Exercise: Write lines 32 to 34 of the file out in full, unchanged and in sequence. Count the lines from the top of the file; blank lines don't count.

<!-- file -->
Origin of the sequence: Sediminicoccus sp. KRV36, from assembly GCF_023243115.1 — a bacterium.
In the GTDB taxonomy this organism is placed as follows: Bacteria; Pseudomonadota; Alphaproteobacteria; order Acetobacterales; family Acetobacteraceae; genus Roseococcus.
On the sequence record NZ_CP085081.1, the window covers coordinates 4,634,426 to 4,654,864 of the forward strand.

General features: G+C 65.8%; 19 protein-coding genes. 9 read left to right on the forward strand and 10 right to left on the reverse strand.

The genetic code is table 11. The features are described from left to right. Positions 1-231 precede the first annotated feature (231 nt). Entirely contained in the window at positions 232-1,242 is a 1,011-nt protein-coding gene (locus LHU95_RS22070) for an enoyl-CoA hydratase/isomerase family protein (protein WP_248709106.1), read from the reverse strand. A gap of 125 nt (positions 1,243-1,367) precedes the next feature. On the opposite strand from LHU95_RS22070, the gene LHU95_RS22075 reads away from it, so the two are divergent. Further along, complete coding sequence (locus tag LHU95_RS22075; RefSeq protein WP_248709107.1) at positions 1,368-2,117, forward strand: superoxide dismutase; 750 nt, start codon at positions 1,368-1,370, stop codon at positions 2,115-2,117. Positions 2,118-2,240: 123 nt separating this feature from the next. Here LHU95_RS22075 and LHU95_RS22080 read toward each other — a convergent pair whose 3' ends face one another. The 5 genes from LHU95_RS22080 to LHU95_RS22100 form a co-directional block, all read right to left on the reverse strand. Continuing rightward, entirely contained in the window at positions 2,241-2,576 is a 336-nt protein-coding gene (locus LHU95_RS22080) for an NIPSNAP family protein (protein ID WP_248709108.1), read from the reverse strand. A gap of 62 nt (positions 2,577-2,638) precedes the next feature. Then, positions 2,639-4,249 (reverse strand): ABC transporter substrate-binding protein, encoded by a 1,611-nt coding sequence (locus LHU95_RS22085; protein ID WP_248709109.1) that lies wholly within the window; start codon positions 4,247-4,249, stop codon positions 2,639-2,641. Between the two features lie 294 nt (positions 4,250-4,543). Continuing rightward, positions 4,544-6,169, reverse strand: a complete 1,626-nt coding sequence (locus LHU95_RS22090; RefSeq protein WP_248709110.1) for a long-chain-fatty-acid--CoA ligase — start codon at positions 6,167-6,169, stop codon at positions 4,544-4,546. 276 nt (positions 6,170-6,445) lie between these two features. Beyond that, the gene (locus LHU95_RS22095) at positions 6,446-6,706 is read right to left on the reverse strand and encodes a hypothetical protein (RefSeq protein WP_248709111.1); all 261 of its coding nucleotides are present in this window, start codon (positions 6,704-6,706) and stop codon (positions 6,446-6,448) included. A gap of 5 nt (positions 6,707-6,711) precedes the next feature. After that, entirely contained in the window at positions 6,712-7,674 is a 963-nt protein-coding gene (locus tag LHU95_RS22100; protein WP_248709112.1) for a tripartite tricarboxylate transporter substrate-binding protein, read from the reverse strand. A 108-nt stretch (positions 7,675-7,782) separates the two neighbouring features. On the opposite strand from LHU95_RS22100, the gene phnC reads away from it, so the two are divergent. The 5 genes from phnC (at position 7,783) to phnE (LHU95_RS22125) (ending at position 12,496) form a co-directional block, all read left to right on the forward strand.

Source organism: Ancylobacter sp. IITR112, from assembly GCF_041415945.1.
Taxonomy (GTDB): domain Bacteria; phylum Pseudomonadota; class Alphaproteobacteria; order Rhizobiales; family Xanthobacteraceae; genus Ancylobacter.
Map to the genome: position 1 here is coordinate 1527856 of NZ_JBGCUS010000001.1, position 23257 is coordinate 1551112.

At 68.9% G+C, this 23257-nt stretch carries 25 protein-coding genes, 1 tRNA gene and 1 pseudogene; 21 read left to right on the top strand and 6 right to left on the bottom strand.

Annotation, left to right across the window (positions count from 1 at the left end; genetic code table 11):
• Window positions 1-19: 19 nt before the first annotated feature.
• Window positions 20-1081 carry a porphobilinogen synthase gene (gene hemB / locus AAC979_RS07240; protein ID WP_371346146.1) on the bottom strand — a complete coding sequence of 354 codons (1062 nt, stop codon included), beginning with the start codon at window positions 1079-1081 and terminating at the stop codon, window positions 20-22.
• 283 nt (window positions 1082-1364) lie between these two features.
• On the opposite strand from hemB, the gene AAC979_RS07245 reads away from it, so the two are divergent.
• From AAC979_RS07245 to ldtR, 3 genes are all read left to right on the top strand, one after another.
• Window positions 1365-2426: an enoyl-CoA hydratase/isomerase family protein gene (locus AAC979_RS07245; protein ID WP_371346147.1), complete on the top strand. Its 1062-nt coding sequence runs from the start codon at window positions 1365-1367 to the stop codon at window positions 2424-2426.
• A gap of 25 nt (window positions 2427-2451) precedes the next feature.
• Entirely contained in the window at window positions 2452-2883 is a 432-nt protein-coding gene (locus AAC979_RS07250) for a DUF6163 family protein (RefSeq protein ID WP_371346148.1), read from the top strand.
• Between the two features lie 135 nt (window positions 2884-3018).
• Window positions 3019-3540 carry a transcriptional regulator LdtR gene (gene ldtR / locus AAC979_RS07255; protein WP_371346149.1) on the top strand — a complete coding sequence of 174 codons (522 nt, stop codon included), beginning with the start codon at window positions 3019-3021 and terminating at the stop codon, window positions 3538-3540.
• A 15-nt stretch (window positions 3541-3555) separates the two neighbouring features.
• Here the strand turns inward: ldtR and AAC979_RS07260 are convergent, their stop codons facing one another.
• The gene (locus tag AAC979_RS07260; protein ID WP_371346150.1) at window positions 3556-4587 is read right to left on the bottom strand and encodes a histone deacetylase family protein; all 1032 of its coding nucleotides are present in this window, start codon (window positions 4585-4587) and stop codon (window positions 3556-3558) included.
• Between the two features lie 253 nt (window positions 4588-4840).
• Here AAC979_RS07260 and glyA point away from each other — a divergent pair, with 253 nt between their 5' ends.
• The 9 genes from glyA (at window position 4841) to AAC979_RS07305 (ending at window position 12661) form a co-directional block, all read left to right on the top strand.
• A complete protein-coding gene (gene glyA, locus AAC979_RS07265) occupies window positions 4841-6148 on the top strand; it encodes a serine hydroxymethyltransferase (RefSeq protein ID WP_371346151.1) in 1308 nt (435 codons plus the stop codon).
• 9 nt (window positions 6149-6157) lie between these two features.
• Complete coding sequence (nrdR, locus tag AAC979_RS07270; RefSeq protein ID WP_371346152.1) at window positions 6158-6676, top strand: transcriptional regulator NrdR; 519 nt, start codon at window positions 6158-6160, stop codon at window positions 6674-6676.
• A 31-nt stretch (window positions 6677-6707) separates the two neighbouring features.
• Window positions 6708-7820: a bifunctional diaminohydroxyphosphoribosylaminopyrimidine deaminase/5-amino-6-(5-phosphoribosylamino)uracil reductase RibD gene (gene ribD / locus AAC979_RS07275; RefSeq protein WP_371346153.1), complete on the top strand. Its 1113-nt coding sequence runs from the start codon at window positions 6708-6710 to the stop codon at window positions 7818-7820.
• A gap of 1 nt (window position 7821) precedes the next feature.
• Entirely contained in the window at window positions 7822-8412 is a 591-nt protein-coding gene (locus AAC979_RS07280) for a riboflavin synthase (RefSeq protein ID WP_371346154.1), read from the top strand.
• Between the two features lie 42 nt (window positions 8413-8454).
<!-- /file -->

• A gap of 1 nt (window position 7821) precedes the next feature.
• Entirely contained in the window at window positions 7822-8412 is a 591-nt protein-coding gene (locus AAC979_RS07280) for a riboflavin synthase (RefSeq protein ID WP_371346154.1), read from the top strand.
• Between the two features lie 42 nt (window positions 8413-8454).